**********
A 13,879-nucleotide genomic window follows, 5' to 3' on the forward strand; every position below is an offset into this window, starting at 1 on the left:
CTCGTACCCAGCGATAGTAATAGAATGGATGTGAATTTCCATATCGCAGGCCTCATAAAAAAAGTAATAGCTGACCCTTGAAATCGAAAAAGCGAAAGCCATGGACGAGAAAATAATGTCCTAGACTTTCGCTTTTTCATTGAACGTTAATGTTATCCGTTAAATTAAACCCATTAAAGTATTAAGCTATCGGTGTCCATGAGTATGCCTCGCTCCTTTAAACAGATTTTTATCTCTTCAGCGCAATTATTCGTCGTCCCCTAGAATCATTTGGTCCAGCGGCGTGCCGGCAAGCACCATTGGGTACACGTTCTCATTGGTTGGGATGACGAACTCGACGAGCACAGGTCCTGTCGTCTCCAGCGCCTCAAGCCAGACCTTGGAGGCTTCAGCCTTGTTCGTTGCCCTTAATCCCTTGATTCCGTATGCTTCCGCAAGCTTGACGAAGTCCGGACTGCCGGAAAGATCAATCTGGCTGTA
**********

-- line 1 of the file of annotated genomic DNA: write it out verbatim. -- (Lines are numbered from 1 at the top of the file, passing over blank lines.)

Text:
A 13,879-nucleotide genomic window follows, 5' to 3' on the forward strand; every position below is an offset into this window, starting at 1 on the left: